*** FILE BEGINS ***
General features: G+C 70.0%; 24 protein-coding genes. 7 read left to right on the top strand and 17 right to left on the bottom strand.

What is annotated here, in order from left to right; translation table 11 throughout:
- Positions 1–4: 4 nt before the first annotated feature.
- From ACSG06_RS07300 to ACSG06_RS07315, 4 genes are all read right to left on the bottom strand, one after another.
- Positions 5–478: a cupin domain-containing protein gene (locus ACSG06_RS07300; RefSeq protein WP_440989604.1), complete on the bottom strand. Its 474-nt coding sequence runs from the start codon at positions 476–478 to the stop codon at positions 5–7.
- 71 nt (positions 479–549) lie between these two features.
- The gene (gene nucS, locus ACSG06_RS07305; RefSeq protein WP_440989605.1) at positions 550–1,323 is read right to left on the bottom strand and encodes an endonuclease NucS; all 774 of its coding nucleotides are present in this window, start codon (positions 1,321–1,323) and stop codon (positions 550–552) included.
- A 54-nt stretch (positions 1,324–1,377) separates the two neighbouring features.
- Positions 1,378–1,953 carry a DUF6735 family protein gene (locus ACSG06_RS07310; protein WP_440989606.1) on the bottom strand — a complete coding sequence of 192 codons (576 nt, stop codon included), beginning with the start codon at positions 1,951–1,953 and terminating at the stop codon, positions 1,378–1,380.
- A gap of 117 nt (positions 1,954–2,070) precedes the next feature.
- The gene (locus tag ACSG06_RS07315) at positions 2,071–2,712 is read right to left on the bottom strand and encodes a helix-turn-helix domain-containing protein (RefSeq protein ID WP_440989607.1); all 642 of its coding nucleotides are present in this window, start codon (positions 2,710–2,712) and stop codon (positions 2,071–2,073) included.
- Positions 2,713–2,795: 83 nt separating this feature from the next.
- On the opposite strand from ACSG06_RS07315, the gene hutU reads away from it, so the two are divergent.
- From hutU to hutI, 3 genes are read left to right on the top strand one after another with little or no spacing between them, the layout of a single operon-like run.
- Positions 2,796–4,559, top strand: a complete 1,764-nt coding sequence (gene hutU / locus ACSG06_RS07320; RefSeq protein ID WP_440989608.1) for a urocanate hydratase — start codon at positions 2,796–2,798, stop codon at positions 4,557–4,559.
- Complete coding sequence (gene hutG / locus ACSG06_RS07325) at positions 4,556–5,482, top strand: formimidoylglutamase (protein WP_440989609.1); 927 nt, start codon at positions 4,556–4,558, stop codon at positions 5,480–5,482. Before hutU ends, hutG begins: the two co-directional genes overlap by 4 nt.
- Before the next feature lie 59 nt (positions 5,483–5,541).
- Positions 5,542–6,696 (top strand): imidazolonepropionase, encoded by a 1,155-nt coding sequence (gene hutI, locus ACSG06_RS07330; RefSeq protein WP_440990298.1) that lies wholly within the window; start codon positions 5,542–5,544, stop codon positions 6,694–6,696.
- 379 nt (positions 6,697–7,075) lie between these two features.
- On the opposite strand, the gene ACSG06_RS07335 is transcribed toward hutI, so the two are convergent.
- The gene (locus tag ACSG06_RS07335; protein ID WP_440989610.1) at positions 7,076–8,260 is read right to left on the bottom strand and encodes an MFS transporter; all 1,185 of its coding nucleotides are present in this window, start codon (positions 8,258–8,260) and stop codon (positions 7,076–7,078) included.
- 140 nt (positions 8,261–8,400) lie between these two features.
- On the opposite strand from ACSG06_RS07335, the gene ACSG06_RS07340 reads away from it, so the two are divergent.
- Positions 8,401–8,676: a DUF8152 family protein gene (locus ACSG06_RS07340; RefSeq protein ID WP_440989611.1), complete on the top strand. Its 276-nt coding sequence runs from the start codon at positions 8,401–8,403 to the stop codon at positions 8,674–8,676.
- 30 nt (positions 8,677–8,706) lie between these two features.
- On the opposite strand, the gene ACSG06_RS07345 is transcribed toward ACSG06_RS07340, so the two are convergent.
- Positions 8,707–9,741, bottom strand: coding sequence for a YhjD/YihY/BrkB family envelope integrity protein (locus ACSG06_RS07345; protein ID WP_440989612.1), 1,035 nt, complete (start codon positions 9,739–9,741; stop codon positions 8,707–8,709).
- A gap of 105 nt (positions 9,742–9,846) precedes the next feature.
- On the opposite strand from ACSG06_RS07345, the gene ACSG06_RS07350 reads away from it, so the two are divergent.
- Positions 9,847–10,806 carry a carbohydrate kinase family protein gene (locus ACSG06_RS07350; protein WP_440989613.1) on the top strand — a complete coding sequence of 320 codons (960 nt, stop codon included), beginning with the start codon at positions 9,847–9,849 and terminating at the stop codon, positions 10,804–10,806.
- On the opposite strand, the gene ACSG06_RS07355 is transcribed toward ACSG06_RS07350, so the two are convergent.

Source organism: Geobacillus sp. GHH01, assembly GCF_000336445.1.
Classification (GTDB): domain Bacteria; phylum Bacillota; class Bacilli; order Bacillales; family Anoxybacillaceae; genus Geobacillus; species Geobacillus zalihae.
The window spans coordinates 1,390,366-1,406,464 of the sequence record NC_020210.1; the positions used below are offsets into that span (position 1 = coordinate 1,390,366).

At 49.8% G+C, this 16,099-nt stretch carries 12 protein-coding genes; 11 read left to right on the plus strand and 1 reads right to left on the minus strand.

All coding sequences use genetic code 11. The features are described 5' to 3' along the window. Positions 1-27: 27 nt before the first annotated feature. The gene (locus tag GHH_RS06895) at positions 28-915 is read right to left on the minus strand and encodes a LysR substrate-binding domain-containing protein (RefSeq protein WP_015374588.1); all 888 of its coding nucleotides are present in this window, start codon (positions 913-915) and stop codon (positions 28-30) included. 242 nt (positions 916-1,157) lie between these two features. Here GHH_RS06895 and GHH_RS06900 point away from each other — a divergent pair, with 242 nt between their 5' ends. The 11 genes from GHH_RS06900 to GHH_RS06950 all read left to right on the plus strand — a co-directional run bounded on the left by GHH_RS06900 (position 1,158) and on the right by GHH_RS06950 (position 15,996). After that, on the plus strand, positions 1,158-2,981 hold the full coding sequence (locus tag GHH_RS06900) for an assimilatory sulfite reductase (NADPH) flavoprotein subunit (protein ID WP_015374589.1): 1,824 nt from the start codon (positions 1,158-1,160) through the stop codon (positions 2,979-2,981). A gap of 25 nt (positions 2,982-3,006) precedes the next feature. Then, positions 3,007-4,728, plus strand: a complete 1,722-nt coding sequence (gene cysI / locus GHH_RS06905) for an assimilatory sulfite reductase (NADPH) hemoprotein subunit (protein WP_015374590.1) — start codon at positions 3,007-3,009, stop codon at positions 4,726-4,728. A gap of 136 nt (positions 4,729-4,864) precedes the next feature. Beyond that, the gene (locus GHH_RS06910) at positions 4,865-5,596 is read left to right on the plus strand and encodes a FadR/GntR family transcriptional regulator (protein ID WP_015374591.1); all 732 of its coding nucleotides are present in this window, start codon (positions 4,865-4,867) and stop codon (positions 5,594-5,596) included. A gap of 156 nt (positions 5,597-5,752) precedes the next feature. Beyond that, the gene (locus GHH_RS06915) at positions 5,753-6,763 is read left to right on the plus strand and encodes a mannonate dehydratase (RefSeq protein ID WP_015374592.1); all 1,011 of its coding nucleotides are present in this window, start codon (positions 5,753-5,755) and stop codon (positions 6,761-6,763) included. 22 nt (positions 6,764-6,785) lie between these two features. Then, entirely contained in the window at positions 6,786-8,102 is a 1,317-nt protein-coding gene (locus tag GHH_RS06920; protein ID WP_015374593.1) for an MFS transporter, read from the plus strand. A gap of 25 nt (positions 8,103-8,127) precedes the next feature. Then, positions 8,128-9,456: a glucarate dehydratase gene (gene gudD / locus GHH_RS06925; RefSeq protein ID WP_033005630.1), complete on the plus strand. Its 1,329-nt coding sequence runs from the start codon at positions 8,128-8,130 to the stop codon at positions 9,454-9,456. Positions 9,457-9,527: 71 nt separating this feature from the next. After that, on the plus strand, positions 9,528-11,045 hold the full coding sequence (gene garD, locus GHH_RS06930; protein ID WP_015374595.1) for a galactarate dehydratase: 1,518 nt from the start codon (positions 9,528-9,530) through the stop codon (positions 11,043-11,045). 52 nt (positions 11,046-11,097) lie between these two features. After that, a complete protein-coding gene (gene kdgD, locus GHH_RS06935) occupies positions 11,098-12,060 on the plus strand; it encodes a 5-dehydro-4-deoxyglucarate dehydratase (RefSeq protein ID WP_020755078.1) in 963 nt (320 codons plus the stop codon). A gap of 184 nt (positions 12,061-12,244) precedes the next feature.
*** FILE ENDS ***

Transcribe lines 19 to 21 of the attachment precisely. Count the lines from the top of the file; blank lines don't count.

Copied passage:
- 379 nt (positions 6,697–7,075) lie between these two features.
- On the opposite strand, the gene ACSG06_RS07335 is transcribed toward hutI, so the two are convergent.
- The gene (locus tag ACSG06_RS07335; protein ID WP_440989610.1) at positions 7,076–8,260 is read right to left on the bottom strand and encodes an MFS transporter; all 1,185 of its coding nucleotides are present in this window, start codon (positions 8,258–8,260) and stop codon (positions 7,076–7,078) included.